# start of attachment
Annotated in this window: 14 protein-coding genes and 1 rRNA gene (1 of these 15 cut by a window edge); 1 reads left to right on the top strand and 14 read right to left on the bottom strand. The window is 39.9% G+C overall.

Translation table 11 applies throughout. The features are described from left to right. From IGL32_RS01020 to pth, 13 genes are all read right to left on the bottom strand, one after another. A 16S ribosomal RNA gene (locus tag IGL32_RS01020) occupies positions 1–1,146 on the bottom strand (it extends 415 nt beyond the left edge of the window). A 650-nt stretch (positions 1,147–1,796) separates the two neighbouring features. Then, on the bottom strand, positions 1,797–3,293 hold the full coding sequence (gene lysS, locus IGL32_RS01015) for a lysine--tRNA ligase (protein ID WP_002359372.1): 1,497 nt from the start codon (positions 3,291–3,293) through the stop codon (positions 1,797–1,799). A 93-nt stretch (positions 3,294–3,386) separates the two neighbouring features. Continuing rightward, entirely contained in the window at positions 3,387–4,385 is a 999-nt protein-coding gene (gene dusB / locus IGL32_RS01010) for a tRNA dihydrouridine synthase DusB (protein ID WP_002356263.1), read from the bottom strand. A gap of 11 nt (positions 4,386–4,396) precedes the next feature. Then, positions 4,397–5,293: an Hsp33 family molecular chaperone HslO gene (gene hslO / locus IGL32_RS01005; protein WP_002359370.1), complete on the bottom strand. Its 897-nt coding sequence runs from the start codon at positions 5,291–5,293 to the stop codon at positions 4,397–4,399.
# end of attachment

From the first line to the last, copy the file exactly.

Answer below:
Annotated in this window: 14 protein-coding genes and 1 rRNA gene (1 of these 15 cut by a window edge); 1 reads left to right on the top strand and 14 read right to left on the bottom strand. The window is 39.9% G+C overall.

Translation table 11 applies throughout. The features are described from left to right. From IGL32_RS01020 to pth, 13 genes are all read right to left on the bottom strand, one after another. A 16S ribosomal RNA gene (locus tag IGL32_RS01020) occupies positions 1–1,146 on the bottom strand (it extends 415 nt beyond the left edge of the window). A 650-nt stretch (positions 1,147–1,796) separates the two neighbouring features. Then, on the bottom strand, positions 1,797–3,293 hold the full coding sequence (gene lysS, locus IGL32_RS01015) for a lysine--tRNA ligase (protein ID WP_002359372.1): 1,497 nt from the start codon (positions 3,291–3,293) through the stop codon (positions 1,797–1,799). A 93-nt stretch (positions 3,294–3,386) separates the two neighbouring features. Continuing rightward, entirely contained in the window at positions 3,387–4,385 is a 999-nt protein-coding gene (gene dusB / locus IGL32_RS01010) for a tRNA dihydrouridine synthase DusB (protein ID WP_002356263.1), read from the bottom strand. A gap of 11 nt (positions 4,386–4,396) precedes the next feature. Then, positions 4,397–5,293: an Hsp33 family molecular chaperone HslO gene (gene hslO / locus IGL32_RS01005; protein WP_002359370.1), complete on the bottom strand. Its 897-nt coding sequence runs from the start codon at positions 5,291–5,293 to the stop codon at positions 4,397–4,399.